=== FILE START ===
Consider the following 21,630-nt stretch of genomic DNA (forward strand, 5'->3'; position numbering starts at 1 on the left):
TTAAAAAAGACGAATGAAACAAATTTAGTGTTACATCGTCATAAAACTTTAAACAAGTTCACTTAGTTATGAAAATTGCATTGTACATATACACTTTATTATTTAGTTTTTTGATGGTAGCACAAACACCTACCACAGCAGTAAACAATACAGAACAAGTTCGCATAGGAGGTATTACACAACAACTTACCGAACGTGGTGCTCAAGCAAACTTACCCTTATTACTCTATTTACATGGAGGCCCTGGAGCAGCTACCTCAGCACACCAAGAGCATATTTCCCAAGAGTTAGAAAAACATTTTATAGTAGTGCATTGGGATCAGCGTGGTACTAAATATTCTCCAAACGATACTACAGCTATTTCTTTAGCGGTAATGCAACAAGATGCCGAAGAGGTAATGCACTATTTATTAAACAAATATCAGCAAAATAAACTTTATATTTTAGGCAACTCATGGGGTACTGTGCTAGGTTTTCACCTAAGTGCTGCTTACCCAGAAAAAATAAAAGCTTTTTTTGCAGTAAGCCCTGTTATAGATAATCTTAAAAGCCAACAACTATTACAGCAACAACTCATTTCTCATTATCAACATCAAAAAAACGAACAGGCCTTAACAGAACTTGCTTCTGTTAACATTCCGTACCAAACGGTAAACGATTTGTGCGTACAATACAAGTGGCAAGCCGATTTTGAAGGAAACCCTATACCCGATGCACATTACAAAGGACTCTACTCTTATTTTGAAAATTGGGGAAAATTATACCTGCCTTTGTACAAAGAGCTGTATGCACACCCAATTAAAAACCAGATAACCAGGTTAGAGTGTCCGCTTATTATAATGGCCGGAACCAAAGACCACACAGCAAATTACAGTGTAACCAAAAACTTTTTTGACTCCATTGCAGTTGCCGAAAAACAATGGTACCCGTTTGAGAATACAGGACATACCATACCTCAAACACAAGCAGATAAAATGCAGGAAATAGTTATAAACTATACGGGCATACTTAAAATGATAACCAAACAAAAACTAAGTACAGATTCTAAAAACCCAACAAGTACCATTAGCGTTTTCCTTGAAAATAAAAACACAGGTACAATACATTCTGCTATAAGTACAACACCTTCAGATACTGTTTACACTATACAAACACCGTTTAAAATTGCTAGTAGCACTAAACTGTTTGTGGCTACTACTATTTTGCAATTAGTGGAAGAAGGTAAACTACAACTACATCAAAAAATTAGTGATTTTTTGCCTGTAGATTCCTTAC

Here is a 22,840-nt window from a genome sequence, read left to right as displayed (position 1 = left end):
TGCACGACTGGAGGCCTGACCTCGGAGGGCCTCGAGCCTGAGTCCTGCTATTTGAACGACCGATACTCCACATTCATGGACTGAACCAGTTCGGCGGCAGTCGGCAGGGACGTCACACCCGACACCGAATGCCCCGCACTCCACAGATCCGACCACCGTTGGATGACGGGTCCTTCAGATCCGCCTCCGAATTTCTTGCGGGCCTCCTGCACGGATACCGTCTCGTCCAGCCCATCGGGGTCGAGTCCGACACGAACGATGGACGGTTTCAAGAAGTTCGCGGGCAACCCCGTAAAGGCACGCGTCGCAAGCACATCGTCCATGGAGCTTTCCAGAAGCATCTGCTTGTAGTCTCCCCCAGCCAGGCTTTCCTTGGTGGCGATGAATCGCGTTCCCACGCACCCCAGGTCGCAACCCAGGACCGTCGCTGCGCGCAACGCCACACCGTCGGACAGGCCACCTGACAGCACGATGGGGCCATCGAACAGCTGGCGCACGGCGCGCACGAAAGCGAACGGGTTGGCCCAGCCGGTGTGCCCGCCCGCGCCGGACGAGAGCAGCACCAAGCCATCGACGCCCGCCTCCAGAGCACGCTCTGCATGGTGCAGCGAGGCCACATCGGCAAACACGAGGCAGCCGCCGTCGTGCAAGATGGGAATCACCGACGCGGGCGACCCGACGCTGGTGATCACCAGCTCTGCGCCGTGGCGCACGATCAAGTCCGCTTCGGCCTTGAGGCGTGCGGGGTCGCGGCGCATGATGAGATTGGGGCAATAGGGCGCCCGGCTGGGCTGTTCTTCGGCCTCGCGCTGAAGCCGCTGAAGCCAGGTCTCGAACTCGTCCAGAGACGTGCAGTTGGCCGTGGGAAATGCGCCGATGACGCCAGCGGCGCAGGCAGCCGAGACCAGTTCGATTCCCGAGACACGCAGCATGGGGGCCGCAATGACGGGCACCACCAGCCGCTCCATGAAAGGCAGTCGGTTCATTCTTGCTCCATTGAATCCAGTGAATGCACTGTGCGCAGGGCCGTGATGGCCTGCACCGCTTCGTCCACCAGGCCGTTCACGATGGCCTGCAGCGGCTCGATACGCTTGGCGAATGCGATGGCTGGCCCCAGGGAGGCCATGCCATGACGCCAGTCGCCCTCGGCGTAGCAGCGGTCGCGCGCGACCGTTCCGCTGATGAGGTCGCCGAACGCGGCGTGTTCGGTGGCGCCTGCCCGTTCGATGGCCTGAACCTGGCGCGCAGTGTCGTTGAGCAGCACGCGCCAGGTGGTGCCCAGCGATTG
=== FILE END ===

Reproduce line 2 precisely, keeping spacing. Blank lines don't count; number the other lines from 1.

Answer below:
TTAAAAAAGACGAATGAAACAAATTTAGTGTTACATCGTCATAAAACTTTAAACAAGTTCACTTAGTTATGAAAATTGCATTGTACATATACACTTTATTATTTAGTTTTTTGATGGTAGCACAAACACCTACCACAGCAGTAAACAATACAGAACAAGTTCGCATAGGAGGTATTACACAACAACTTACCGAACGTGGTGCTCAAGCAAACTTACCCTTATTACTCTATTTACATGGAGGCCCTGGAGCAGCTACCTCAGCACACCAAGAGCATATTTCCCAAGAGTTAGAAAAACATTTTATAGTAGTGCATTGGGATCAGCGTGGTACTAAATATTCTCCAAACGATACTACAGCTATTTCTTTAGCGGTAATGCAACAAGATGCCGAAGAGGTAATGCACTATTTATTAAACAAATATCAGCAAAATAAACTTTATATTTTAGGCAACTCATGGGGTACTGTGCTAGGTTTTCACCTAAGTGCTGCTTACCCAGAAAAAATAAAAGCTTTTTTTGCAGTAAGCCCTGTTATAGATAATCTTAAAAGCCAACAACTATTACAGCAACAACTCATTTCTCATTATCAACATCAAAAAAACGAACAGGCCTTAACAGAACTTGCTTCTGTTAACATTCCGTACCAAACGGTAAACGATTTGTGCGTACAATACAAGTGGCAAGCCGATTTTGAAGGAAACCCTATACCCGATGCACATTACAAAGGACTCTACTCTTATTTTGAAAATTGGGGAAAATTATACCTGCCTTTGTACAAAGAGCTGTATGCACACCCAATTAAAAACCAGATAACCAGGTTAGAGTGTCCGCTTATTATAATGGCCGGAACCAAAGACCACACAGCAAATTACAGTGTAACCAAAAACTTTTTTGACTCCATTGCAGTTGCCGAAAAACAATGGTACCCGTTTGAGAATACAGGACATACCATACCTCAAACACAAGCAGATAAAATGCAGGAAATAGTTATAAACTATACGGGCATACTTAAAATGATAACCAAACAAAAACTAAGTACAGATTCTAAAAACCCAACAAGTACCATTAGCGTTTTCCTTGAAAATAAAAACACAGGTACAATACATTCTGCTATAAGTACAACACCTTCAGATACTGTTTACACTATACAAACACCGTTTAAAATTGCTAGTAGCACTAAACTGTTTGTGGCTACTACTATTTTGCAATTAGTGGAAGAAGGTAAACTACAACTACATCAAAAAATTAGTGATTTTTTGCCTGTAGATTCCTTAC